The crowd, if anything, was bigger that weekend than others. But to me, it seemed that most of the people walking the Walk (some barefoot and hot-dogged, as usual) came unaware of any special event taking place. There were no telltale signs to distinguish those who'd come for the Biennial and those who'd come for the Venice Beach, of course. A matter compounded by the wonderful fact that in L.A., flip-flops are thought of as a day to night attire. In other words, the weekend was no more or less celebratory, weird, relaxed, or buttoned-up than any other — although those who paid attention were certainly rewarded for their curiosity with some unusual sights.
The artist Cara Faye Earl's stand, for example, had a particularly large crowd around it. Her project, called Los Santos de Terrorismo [The Saints of Terrorism], was the scene of many double-takes and rubberneckings. On her website, the artist describes the project as "a series of mass produced devotional statues representing the '45 Most Threatening Terrorist Organizations' in the world, according to the US Homeland Security Department." Earl writes that she was influenced by the traditional statues of Catholic Saints that she saw in the markets of Mexico City. There, the artist also encountered newly invented saints like Malverde, the patron saint of drug dealers. From far away, the project looks like a bizarre Nativity scene compiled of characters from BBC news clips. Perhaps it isn't surprising that in the subsequent reviews I've read of VBB, Earl's piece is often singled out. This might have something to do with the both the subject matter and the medium of her work. Of all the different art forms, sculpture does seem among the most likely to wear a sign saying "you break it, you buy it." Earl's project wore no such sign, but perhaps on a subconscious level it did intimidate to a degree reserved for galleries, which is also what made it stand out. Of course, its reference and relevance goes far beyond gallery walls.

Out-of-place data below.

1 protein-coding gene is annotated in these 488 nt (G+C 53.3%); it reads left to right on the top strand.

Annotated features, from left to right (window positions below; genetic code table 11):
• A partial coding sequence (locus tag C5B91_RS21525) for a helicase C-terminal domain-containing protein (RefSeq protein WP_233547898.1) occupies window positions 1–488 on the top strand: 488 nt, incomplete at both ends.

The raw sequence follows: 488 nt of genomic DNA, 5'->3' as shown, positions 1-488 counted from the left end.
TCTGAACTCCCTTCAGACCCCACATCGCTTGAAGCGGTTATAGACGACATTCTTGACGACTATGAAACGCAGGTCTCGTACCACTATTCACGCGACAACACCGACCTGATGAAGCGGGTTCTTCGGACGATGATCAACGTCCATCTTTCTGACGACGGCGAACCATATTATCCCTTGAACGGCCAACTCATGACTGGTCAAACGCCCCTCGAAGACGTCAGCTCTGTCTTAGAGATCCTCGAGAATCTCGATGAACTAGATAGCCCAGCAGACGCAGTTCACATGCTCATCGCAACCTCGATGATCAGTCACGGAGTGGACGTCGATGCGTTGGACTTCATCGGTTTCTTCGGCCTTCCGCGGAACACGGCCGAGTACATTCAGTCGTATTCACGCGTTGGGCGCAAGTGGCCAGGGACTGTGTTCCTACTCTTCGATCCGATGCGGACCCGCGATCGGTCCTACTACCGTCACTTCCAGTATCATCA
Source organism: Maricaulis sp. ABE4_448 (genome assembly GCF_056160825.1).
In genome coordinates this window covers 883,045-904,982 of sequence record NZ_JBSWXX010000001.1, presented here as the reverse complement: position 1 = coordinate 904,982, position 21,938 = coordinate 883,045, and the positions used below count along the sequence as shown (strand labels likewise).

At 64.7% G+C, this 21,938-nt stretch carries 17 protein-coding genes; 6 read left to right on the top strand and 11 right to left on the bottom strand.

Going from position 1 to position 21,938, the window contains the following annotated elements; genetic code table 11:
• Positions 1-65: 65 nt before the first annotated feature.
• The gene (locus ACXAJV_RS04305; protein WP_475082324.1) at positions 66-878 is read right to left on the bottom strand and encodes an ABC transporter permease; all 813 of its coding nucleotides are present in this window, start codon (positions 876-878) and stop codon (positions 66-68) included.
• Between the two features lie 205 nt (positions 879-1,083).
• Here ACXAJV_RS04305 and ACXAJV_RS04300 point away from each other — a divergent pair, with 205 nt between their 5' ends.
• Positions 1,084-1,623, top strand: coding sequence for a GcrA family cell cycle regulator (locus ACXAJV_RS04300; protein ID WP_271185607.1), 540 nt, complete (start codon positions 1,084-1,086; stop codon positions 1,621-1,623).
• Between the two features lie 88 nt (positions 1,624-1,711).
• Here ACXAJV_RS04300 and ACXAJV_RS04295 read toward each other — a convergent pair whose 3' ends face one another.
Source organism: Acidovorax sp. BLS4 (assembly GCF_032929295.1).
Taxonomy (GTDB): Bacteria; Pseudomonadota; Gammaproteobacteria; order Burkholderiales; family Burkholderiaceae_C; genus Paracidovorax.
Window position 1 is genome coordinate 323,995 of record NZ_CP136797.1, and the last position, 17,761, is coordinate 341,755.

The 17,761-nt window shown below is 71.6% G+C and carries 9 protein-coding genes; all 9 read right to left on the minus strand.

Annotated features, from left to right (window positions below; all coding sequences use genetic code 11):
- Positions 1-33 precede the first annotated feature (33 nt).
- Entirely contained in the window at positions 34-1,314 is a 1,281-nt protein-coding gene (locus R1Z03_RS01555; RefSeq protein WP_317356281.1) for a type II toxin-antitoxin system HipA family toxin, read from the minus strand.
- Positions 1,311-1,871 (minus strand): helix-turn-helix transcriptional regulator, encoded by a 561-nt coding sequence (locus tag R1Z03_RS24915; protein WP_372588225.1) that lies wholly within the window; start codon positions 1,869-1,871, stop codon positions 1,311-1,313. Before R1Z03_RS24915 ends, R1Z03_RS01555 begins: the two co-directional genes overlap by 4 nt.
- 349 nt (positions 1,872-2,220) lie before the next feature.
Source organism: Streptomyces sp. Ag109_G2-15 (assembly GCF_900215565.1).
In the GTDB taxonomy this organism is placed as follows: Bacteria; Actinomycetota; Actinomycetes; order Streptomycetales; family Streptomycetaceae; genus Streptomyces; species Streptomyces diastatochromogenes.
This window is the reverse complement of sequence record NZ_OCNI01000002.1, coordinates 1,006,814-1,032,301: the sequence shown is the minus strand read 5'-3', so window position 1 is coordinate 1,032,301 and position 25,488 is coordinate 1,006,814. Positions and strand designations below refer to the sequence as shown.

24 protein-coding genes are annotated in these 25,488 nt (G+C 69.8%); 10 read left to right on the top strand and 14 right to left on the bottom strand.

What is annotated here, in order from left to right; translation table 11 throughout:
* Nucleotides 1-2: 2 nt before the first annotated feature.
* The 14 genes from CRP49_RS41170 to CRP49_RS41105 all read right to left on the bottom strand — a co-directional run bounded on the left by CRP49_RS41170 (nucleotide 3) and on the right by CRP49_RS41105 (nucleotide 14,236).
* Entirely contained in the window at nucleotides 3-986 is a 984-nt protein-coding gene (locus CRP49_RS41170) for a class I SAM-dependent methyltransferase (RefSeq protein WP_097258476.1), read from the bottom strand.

On the other hand, you have a project by Barbara Kruger, among the most recognized "museum" artists to participate in VBB, and her piece consists of bumper stickers asking answerless questions like "Can money buy you love?" stuck to the ground. This is artwork deliberately camouflaged to fit in with a dirty, cement street, and not necessarily with white walls. Without an explanatory pamphlet, this project might well go unrecognized as art, and then, well, that's precisely what makes it art.
Nearby, Arthure Moore, who has rocked a spot on Venice for going on three decades now, produced artwork that went anything but unrecognized during VBB. Surrounded by finished canvases and staring eyes, Moore created paintings of his signature Funky Pussy, among others, for the crowd. Moore's trademark kitty, who gives the viewer (or is it the world?) the finger, was selected as VBB's logo, and presumably made him a VBB celebrity, maybe even upping his sales. There you go: the art-world's three-headed monster of Competition, Collaboration and Commerce is not confined to the walls of a gallery or auction house. In fact, it thrives in this "glass house" (well, forget the house altogether) of an exhibition. The Venice Beach Biennial does not act as a symbol for the workings of the art-world — it is the art world on display, right there in the open, under the bright blue California sky. VBB is as much about art with an exclamation point, as it is about art with a question mark… right down to asking what its "expressive purpose" really is. Katya Tylevich